“Surprise,” she said. “You and me. It’s our party. It’s all random. I like these kinds of surprises.” And she pulled him deeper into the room and quickly closed the door, leaning against it with a determined finality. He found himself standing confused in a space that, despite being a mirror copy of his room, seemed as large and threatening as an open field full of wild animals.
He remembered from a conference panel discussion that she supported the argument that hunger drove migrations across continents—or perhaps he was only imagining that his query was taken up by the entire gathering. Her hair must have been dyed because its fiery hue seemed to be an intentional cue that she was dangerous. With her quick words working on his dull and confused mind, she stoked his old embers and then brought into play the life-sized vinyl skeleton she had won as a door prize that day.
“I didn’t have a choice. It was the only thing left,” she said. As she blew up the doll again from its somewhat deflated state, she laughed as if she were inhaling nitrous oxide. At first he just stood there, confused, swaying slightly as she seemed to be giving the plastic skeleton CPR while both were standing upright.
“I have to go,” he said. “This is a mistake.”
“Oh, I know that,” she said, then grabbed him and gave him a generous kiss.
Up close, he could see her thick make-up more clearly. He could smell whatever it was the cosmetic makers mix into it: glues, he often thought. He had a very bad sense of smell his wife always told him, yet he felt that this was one of the many times she was wrong in her estimation of him. He tried not to think of her now. He did not want to hear her voice.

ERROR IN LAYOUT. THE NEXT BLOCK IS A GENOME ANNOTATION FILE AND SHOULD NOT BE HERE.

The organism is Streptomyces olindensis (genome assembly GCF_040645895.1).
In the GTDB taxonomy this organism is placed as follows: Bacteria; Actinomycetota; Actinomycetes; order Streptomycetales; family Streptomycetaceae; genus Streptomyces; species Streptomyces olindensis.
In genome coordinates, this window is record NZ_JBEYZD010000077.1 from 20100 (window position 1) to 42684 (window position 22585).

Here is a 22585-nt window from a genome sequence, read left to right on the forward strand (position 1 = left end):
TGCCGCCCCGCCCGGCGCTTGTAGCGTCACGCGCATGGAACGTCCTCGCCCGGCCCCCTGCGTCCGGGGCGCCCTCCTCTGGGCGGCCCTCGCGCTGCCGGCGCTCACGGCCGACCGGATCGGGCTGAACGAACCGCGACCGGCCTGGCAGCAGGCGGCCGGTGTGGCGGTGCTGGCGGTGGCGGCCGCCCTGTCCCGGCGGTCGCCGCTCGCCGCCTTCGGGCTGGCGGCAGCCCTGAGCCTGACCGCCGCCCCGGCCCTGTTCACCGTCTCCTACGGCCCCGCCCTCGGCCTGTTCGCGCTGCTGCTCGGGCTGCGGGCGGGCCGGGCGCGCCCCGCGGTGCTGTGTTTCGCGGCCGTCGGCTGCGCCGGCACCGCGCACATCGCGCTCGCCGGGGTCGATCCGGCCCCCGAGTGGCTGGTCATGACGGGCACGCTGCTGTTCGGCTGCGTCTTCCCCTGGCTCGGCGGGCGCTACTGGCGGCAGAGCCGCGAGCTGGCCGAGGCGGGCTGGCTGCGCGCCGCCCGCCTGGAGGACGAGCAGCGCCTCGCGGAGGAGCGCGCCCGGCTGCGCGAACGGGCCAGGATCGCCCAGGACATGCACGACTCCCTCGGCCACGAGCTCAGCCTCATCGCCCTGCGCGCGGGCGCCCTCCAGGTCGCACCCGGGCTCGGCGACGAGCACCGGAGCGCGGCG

“Here, take this. It’s a fountain of youth.” And the woman gave him a red pill. He wondered if, upon ingesting it, he would sprout red hair in places where for most of the previous decade the fields were often barren. The hair would make them a matched couple.
“You are…younger…than I am,” he said. He looked at the pill in his hand and tried to decipher the map that was laid out in from of him in the creases of his palm.
“Who cares? We are not being scientific here. Forget data and all those details. Let’s have some time without any –ologies. No anthro, paleo, or even oncologies. We are only the pure,” and she paused, “of heart,” but then she shook her head as if she needed to find another word. “But we still can try to be free.”
Then she peeled off his name tag. “Arnold?” she said. “You need something more up-to-date. No names here, anyway. Not at this conference of ours. We don’t want to tip off either the good angels or the bad in their journal keeping. I will never call you Arnold, Arnold.” And she burst out laughing for a reason he had difficulty following at first.
He rolled the pill around in his hand. “What is this?”
“Oh, don’t be such a stiff about it. Take a chance. It’s all chance, anyway.” She grabbed him and gave him another kiss. “If chance can kill you, it can also keep you from dying. Let’s not get too particular about things.” And for some reason, she laughed so hard, like a hyena, that he thought that the sound would travel through all the vents of the hotel and into the street and beyond, until the horns of the taxis on the street finally killed it.
And he swallowed the pill with a small sip of water she offered from a glass waiting on the night stand.
“It’s all just magic,” she said, “or maybe just an M & M, peanuts and chocolate. Whatever works. As long as the cure works.” The last phrase trailed off as if she herself was relying only on hope.